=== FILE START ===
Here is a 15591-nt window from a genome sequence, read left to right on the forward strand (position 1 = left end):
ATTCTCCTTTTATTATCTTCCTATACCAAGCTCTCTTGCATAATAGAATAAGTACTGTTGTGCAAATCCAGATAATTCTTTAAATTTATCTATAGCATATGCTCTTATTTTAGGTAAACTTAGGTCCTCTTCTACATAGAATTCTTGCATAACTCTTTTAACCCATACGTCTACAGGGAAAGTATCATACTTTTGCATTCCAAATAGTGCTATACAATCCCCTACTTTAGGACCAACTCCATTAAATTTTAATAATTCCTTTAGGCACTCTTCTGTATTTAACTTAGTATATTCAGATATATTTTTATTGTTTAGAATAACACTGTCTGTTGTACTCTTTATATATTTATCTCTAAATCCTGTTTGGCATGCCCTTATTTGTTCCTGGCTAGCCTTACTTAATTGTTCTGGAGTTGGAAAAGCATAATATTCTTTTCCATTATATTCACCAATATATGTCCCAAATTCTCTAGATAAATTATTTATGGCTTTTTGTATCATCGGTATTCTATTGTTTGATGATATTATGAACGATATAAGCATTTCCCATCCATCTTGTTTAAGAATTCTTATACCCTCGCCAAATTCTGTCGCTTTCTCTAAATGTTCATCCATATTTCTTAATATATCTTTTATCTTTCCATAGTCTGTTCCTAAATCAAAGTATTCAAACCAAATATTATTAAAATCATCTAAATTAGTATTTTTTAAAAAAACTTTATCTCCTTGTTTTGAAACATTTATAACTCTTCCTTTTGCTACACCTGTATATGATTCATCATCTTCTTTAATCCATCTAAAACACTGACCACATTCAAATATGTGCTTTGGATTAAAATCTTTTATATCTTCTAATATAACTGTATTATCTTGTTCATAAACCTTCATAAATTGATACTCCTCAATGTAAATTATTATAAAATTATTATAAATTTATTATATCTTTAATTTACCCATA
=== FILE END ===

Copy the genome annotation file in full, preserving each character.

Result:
Here is a 15591-nt window from a genome sequence, read left to right on the forward strand (position 1 = left end):
ATTCTCCTTTTATTATCTTCCTATACCAAGCTCTCTTGCATAATAGAATAAGTACTGTTGTGCAAATCCAGATAATTCTTTAAATTTATCTATAGCATATGCTCTTATTTTAGGTAAACTTAGGTCCTCTTCTACATAGAATTCTTGCATAACTCTTTTAACCCATACGTCTACAGGGAAAGTATCATACTTTTGCATTCCAAATAGTGCTATACAATCCCCTACTTTAGGACCAACTCCATTAAATTTTAATAATTCCTTTAGGCACTCTTCTGTATTTAACTTAGTATATTCAGATATATTTTTATTGTTTAGAATAACACTGTCTGTTGTACTCTTTATATATTTATCTCTAAATCCTGTTTGGCATGCCCTTATTTGTTCCTGGCTAGCCTTACTTAATTGTTCTGGAGTTGGAAAAGCATAATATTCTTTTCCATTATATTCACCAATATATGTCCCAAATTCTCTAGATAAATTATTTATGGCTTTTTGTATCATCGGTATTCTATTGTTTGATGATATTATGAACGATATAAGCATTTCCCATCCATCTTGTTTAAGAATTCTTATACCCTCGCCAAATTCTGTCGCTTTCTCTAAATGTTCATCCATATTTCTTAATATATCTTTTATCTTTCCATAGTCTGTTCCTAAATCAAAGTATTCAAACCAAATATTATTAAAATCATCTAAATTAGTATTTTTTAAAAAAACTTTATCTCCTTGTTTTGAAACATTTATAACTCTTCCTTTTGCTACACCTGTATATGATTCATCATCTTCTTTAATCCATCTAAAACACTGACCACATTCAAATATGTGCTTTGGATTAAAATCTTTTATATCTTCTAATATAACTGTATTATCTTGTTCATAAACCTTCATAAATTGATACTCCTCAATGTAAATTATTATAAAATTATTATAAATTTATTATATCTTTAATTTACCCATA